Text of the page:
A strong student property market in Liverpool could be hugely beneficial to the city and its economy, a mayoral review set up to examine the impact of the sector has concluded.
Student property is now accepted as being one of the main contributors to the economy. Students, according to 24dash.com, are worth as much as £1 billion every year to the economy of the city, as well as helping to facilitate 16,000 jobs being created and sustained.
With this in mind, it stands to reason that the market for accommodation for students has been reviewed and scrutinised, with a greater number of students in quality city centre accommodation only likely to improve these figures further in the future.
In recent years, the city has seen a real shake-up in how student property is delivered. While previously the bulk of the development of new accommodation was constructed outside of the city itself, or on the outskirts, new developments such as that at One Wolstenholme Square have paved the way for large scale development in the city centre.
The future of Liverpool’s student property market
Moving forward, this is likely to be boosted by the introduction of a “joined up” approach to the issue of student accommodation, with investors, developers, local authorities and the universities themselves asked to work together to make sure that the right homes are built in the right places, and that red tape does not unnecessarily block the expansion of this crucial industry.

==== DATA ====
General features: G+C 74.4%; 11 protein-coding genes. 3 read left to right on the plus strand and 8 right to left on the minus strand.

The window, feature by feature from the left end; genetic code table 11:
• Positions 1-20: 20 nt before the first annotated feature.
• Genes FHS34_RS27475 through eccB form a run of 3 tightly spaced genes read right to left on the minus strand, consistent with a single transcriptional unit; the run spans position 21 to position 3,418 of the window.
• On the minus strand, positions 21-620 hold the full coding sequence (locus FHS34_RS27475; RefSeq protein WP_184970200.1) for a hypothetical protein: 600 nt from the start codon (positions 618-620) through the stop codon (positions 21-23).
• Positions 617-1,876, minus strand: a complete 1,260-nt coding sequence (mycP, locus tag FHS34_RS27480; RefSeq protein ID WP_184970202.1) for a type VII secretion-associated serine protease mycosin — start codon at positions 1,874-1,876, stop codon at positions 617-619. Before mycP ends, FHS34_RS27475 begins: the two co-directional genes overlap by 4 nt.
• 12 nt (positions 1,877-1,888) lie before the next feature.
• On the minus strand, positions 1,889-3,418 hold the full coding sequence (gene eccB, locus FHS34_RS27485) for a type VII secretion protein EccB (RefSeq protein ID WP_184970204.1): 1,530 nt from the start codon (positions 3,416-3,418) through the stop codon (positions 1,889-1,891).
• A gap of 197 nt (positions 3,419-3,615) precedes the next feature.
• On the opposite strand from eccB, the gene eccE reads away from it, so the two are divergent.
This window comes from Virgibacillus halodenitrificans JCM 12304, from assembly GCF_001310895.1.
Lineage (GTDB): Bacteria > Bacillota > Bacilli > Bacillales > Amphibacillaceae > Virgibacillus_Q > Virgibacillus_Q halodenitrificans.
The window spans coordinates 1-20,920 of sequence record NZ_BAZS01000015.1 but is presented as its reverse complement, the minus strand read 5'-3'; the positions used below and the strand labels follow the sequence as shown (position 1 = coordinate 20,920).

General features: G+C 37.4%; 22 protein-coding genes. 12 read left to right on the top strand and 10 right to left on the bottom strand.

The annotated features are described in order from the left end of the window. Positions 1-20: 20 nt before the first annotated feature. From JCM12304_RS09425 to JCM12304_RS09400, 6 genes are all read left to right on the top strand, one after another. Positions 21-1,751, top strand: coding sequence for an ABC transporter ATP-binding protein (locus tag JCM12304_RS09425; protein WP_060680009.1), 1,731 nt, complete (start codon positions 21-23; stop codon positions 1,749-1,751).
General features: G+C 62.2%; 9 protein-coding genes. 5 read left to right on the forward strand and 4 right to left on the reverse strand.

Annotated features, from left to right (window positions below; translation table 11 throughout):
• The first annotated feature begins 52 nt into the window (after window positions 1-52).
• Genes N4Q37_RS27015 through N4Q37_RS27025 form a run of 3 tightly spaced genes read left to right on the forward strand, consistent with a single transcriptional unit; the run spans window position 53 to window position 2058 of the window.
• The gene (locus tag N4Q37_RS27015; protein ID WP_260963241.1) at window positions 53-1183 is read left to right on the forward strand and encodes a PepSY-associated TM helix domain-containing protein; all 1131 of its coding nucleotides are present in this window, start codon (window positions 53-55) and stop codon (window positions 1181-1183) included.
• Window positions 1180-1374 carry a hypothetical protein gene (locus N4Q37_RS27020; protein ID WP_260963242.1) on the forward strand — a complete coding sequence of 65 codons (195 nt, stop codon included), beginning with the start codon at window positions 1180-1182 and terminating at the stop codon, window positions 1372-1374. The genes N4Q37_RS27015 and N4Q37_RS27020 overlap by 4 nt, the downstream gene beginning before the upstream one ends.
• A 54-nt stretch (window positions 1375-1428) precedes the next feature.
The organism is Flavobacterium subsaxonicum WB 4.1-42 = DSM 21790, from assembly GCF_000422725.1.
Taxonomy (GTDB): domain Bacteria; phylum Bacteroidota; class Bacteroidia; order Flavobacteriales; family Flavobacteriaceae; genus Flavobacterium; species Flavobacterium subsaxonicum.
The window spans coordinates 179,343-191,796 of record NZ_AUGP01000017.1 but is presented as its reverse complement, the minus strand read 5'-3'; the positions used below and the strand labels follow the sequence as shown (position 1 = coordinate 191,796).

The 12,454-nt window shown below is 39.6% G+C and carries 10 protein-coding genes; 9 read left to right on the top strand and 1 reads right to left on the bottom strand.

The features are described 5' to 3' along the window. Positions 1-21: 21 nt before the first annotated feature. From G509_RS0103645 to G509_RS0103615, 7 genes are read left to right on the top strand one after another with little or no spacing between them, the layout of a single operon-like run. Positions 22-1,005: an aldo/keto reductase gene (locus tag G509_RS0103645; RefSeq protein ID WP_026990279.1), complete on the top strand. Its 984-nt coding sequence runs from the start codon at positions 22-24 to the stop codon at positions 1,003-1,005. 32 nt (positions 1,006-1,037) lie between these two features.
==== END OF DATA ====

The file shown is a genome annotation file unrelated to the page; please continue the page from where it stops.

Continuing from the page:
Factors that will be put in place to ensure the market grows in the right way will include licensing of developers and owners to make sure these purpose built homes are of a high enough quality to justify their place in the city.
Quality has been a cornerstone of the growth of student property from a niche asset to one that attracted almost £6 billion in investment in the past year, so it should continue to prove itself in Liverpool moving forward.
The councils will also be asked to take a more proactive approach to how they manage planning and permissions for new developments, so that they can not only control the growth of student property, but also encourage it to become the vital asset it is in other cities.